5 But if anyone has caused grief, he has not grieved me, but all of you to some extent—not to be too severe. 6 This punishment which was inflicted by the majority is sufficient for such a man,
The person referenced here is the person who assaulted Paul’s character, whom Paul dealt with in the letter written between 1 and 2 Corinthians (2 Co 2:3). It had been at least two years since Paul wrote 1 Corinthians.
But if [assumed true] anyone has caused grief,
The person who “caused grief” to the church and to Paul was a Christian. This is clear from the following verses.
he has not grieved me, but all of you to some extent—not to be too severe.
Paul’s primary issue was not the matter that caused him pain but the grief that it caused in the Corinthian church. The apostle himself was not in the business of personal vindication or retribution. Every Christian leader experiences opposition to what he does. Also, every church undergoes problems because there are carnal Christians who will oppose its ministry.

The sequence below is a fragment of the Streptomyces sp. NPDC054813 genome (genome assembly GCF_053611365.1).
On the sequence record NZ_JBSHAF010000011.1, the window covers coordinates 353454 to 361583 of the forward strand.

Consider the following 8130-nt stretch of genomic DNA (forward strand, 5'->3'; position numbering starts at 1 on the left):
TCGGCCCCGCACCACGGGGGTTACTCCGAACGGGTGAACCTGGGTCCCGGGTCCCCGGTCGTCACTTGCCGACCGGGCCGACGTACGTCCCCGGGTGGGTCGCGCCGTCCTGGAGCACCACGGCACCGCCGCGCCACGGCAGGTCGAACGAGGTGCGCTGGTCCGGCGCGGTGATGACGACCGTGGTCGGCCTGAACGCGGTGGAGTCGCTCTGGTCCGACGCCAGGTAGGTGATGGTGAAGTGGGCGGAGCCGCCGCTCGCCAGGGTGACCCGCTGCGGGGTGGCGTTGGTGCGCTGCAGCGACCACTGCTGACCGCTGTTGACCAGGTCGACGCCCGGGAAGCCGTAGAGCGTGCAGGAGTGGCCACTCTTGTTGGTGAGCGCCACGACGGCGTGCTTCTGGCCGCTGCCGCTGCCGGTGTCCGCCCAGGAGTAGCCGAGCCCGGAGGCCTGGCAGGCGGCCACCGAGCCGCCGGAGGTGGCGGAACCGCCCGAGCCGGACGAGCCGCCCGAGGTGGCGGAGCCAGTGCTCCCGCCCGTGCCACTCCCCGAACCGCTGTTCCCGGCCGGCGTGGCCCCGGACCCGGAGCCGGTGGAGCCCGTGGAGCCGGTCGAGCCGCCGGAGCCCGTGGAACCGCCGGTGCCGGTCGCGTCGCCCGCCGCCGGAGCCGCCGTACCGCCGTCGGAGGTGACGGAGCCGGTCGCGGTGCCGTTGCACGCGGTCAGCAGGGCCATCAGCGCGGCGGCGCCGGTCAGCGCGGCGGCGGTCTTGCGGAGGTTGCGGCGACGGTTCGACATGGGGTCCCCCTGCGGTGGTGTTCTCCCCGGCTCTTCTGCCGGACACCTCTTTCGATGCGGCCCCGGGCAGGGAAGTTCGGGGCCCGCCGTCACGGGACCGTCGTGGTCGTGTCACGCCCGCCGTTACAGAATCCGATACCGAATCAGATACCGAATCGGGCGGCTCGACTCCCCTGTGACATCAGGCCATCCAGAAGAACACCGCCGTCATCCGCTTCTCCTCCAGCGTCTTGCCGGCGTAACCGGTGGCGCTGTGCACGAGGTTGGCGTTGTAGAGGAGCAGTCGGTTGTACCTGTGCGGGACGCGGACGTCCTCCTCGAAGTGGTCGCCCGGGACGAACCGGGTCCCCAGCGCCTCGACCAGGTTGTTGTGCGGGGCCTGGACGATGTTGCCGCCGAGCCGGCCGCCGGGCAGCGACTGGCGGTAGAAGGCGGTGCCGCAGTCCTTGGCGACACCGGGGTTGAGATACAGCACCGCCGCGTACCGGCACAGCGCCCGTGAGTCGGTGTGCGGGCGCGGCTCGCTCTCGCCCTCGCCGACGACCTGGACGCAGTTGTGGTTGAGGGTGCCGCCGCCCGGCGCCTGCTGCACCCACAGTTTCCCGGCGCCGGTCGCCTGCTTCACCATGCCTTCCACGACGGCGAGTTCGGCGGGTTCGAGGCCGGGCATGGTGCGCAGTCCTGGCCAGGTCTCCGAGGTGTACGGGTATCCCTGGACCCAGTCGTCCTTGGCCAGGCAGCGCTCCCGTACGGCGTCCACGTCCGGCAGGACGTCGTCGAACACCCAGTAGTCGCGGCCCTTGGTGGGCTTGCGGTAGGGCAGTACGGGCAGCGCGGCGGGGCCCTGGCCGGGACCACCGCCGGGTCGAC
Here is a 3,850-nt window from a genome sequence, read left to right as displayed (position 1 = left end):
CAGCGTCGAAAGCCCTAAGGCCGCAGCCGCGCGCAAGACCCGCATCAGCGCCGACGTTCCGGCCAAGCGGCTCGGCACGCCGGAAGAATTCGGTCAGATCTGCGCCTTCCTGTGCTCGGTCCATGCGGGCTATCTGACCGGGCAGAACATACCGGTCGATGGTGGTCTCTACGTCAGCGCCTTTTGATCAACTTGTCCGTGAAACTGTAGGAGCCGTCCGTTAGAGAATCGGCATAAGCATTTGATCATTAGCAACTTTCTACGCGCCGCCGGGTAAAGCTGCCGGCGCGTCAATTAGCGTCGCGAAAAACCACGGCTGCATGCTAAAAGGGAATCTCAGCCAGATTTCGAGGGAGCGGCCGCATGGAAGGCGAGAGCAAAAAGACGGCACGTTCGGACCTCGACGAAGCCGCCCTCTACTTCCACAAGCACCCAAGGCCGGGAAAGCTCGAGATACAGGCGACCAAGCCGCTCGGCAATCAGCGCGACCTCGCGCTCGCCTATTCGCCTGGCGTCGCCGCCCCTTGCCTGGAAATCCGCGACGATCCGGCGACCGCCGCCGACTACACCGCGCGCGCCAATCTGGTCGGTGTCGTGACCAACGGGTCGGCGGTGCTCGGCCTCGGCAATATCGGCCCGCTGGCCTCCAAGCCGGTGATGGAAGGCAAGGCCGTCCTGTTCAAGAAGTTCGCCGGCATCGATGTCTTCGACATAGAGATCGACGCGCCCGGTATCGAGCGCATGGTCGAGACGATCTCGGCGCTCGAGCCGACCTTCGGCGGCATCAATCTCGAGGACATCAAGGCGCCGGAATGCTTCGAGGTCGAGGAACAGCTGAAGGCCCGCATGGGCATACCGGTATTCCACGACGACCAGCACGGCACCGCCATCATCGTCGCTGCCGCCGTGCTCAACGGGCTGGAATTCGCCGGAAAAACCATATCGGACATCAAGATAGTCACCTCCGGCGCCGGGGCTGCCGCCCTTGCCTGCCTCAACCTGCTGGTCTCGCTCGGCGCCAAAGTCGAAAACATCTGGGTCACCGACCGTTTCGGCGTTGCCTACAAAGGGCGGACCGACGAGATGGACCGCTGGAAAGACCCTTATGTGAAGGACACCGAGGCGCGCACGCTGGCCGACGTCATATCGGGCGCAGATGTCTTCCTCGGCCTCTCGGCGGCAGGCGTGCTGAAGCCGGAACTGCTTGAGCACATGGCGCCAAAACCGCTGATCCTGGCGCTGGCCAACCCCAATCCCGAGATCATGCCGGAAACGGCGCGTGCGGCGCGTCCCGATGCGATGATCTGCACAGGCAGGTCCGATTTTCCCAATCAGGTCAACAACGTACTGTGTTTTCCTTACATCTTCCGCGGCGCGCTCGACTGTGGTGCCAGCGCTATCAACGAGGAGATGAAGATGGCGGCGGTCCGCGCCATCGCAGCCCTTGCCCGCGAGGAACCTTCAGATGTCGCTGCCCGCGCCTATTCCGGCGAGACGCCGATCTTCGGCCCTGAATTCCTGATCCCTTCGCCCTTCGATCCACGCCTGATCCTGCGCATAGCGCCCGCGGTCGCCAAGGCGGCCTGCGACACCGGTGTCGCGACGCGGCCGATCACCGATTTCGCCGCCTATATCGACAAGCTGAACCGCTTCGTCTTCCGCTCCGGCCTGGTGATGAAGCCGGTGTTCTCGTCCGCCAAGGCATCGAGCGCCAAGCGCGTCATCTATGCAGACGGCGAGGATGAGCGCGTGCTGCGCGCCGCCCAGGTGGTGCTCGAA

The local body of Christ’s role is to execute church government in cases of discipline; it is an issue of order in the body of Christ.
This punishment [censure] which was inflicted by the majority is sufficient [emphatic] for such a man,
The Corinthian church’s previous discipline was enough for this man. Paul learned this from Titus, who had reported to Paul about the state of the Corinthian church. Most of the church carried this correction to the individual, but not everyone agreed with the decision. Some evidently wanted to punish this man, which is unbiblical. It is possible to carry discipline too far. It is imperative to exercise mercy toward others (Eph 4:32; Co 3:13). One of the greatest exercises of love is forgiveness.
The point of church discipline is not to punish an offender but to restore him to fellowship.
The goal of discipline is to heal, not to punish. The purpose of church discipline is not to recount the person’s wrong or unduly parade his transgressions before the congregation. It should never be vindictive. Retribution is not a biblical way to handle problem people in the congregation. The goal is to bring them back into fellowship with God and the local church (Mt 18:18-20).